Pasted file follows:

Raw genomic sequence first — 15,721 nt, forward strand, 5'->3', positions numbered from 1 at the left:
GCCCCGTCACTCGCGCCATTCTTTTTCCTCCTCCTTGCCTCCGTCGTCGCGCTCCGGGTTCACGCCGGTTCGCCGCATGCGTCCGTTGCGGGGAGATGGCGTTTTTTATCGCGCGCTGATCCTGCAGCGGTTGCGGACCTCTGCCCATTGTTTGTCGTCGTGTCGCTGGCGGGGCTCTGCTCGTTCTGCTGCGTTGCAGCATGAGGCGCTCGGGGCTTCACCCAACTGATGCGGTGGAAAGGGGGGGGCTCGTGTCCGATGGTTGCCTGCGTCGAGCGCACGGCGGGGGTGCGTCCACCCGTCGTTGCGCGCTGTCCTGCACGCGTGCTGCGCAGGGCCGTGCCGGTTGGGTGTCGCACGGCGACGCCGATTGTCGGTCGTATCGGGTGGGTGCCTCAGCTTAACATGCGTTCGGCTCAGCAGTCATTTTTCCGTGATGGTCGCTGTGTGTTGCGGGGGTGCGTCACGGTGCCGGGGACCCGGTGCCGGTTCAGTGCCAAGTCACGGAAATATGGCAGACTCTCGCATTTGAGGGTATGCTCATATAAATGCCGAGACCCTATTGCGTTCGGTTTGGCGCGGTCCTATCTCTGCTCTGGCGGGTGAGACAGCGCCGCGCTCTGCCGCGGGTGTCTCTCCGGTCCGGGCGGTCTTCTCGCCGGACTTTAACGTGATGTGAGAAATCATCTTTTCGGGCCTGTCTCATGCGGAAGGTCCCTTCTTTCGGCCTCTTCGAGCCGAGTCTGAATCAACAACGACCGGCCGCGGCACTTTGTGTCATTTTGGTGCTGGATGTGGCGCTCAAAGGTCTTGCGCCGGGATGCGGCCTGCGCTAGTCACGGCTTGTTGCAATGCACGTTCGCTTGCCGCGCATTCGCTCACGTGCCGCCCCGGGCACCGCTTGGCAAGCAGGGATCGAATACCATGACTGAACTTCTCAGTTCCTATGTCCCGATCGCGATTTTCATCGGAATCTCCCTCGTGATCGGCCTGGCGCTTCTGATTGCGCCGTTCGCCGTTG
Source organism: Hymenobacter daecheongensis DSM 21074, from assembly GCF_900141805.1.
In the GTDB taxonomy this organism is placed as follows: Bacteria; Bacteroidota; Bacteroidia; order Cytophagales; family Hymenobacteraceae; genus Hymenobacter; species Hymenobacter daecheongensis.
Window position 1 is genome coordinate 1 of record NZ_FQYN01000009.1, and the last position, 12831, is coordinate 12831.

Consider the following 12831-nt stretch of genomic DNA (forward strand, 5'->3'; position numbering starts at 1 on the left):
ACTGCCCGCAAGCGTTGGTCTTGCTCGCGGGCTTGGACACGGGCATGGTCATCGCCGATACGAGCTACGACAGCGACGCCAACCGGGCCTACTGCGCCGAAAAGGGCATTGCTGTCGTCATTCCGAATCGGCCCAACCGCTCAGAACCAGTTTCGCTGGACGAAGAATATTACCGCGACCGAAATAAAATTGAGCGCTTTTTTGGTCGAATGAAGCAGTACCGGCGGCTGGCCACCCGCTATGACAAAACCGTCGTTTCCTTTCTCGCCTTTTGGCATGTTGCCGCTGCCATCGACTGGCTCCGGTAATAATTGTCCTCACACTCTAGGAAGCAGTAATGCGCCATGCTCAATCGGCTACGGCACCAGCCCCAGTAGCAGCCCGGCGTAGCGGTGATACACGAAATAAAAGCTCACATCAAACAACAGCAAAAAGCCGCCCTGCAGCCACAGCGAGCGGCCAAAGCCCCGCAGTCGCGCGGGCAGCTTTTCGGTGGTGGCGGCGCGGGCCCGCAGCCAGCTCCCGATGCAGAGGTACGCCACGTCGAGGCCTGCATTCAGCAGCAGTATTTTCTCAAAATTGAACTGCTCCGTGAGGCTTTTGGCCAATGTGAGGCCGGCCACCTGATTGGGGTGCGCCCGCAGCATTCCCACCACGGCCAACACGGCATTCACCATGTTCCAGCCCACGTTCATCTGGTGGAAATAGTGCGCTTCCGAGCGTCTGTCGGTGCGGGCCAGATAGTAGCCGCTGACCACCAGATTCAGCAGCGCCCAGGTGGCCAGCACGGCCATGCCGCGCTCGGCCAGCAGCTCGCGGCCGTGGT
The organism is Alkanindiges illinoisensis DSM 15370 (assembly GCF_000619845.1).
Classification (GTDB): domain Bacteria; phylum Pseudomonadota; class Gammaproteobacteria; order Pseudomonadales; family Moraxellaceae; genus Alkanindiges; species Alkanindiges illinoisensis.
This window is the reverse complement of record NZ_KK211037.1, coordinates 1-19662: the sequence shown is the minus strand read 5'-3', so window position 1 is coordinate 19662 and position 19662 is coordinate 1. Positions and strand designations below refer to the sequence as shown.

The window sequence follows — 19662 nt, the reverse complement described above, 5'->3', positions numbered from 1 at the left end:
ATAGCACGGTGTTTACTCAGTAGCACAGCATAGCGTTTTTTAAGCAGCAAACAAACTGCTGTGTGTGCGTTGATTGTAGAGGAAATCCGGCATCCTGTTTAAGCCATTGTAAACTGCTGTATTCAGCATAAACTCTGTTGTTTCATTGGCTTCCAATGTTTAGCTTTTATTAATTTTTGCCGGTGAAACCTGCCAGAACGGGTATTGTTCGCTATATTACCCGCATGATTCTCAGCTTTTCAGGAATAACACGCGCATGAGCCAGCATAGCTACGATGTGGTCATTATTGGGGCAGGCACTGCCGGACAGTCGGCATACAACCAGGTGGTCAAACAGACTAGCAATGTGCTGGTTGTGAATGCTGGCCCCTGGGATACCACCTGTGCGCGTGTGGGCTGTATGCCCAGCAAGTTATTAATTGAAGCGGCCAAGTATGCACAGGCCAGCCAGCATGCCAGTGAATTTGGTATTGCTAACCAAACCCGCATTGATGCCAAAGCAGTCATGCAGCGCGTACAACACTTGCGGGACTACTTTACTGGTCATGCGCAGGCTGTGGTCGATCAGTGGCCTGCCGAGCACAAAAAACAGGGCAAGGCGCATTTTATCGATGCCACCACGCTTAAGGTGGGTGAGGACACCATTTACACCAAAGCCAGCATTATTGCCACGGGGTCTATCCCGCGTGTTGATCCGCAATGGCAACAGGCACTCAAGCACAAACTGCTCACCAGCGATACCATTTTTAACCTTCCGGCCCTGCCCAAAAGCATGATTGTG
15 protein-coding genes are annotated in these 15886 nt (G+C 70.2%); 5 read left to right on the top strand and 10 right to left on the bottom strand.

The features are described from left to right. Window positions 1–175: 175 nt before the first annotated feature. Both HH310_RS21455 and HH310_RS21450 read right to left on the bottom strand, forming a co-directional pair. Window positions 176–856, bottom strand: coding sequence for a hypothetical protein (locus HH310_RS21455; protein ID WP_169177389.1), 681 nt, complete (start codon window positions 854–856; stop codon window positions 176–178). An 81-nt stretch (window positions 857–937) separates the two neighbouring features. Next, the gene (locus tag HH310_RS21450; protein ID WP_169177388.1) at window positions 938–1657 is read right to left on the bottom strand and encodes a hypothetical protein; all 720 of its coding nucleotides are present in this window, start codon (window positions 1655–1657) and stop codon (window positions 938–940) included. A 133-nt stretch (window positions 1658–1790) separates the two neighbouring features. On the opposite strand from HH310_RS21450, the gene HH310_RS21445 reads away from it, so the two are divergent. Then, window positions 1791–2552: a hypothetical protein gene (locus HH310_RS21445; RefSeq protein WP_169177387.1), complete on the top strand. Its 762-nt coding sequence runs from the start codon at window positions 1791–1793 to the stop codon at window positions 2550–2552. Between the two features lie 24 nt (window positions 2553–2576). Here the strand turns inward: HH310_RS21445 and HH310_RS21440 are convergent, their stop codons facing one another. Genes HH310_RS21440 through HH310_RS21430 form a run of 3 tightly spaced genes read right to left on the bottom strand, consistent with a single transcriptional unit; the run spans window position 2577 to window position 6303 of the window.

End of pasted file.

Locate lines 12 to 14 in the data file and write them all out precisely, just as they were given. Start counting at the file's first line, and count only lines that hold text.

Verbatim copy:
ATAGCACGGTGTTTACTCAGTAGCACAGCATAGCGTTTTTTAAGCAGCAAACAAACTGCTGTGTGTGCGTTGATTGTAGAGGAAATCCGGCATCCTGTTTAAGCCATTGTAAACTGCTGTATTCAGCATAAACTCTGTTGTTTCATTGGCTTCCAATGTTTAGCTTTTATTAATTTTTGCCGGTGAAACCTGCCAGAACGGGTATTGTTCGCTATATTACCCGCATGATTCTCAGCTTTTCAGGAATAACACGCGCATGAGCCAGCATAGCTACGATGTGGTCATTATTGGGGCAGGCACTGCCGGACAGTCGGCATACAACCAGGTGGTCAAACAGACTAGCAATGTGCTGGTTGTGAATGCTGGCCCCTGGGATACCACCTGTGCGCGTGTGGGCTGTATGCCCAGCAAGTTATTAATTGAAGCGGCCAAGTATGCACAGGCCAGCCAGCATGCCAGTGAATTTGGTATTGCTAACCAAACCCGCATTGATGCCAAAGCAGTCATGCAGCGCGTACAACACTTGCGGGACTACTTTACTGGTCATGCGCAGGCTGTGGTCGATCAGTGGCCTGCCGAGCACAAAAAACAGGGCAAGGCGCATTTTATCGATGCCACCACGCTTAAGGTGGGTGAGGACACCATTTACACCAAAGCCAGCATTATTGCCACGGGGTCTATCCCGCGTGTTGATCCGCAATGGCAACAGGCACTCAAGCACAAACTGCTCACCAGCGATACCATTTTTAACCTTCCGGCCCTGCCCAAAAGCATGATTGTG
15 protein-coding genes are annotated in these 15886 nt (G+C 70.2%); 5 read left to right on the top strand and 10 right to left on the bottom strand.

The features are described from left to right. Window positions 1–175: 175 nt before the first annotated feature. Both HH310_RS21455 and HH310_RS21450 read right to left on the bottom strand, forming a co-directional pair. Window positions 176–856, bottom strand: coding sequence for a hypothetical protein (locus HH310_RS21455; protein ID WP_169177389.1), 681 nt, complete (start codon window positions 854–856; stop codon window positions 176–178). An 81-nt stretch (window positions 857–937) separates the two neighbouring features. Next, the gene (locus tag HH310_RS21450; protein ID WP_169177388.1) at window positions 938–1657 is read right to left on the bottom strand and encodes a hypothetical protein; all 720 of its coding nucleotides are present in this window, start codon (window positions 1655–1657) and stop codon (window positions 938–940) included. A 133-nt stretch (window positions 1658–1790) separates the two neighbouring features. On the opposite strand from HH310_RS21450, the gene HH310_RS21445 reads away from it, so the two are divergent. Then, window positions 1791–2552: a hypothetical protein gene (locus HH310_RS21445; RefSeq protein WP_169177387.1), complete on the top strand. Its 762-nt coding sequence runs from the start codon at window positions 1791–1793 to the stop codon at window positions 2550–2552. Between the two features lie 24 nt (window positions 2553–2576). Here the strand turns inward: HH310_RS21445 and HH310_RS21440 are convergent, their stop codons facing one another. Genes HH310_RS21440 through HH310_RS21430 form a run of 3 tightly spaced genes read right to left on the bottom strand, consistent with a single transcriptional unit; the run spans window position 2577 to window position 6303 of the window.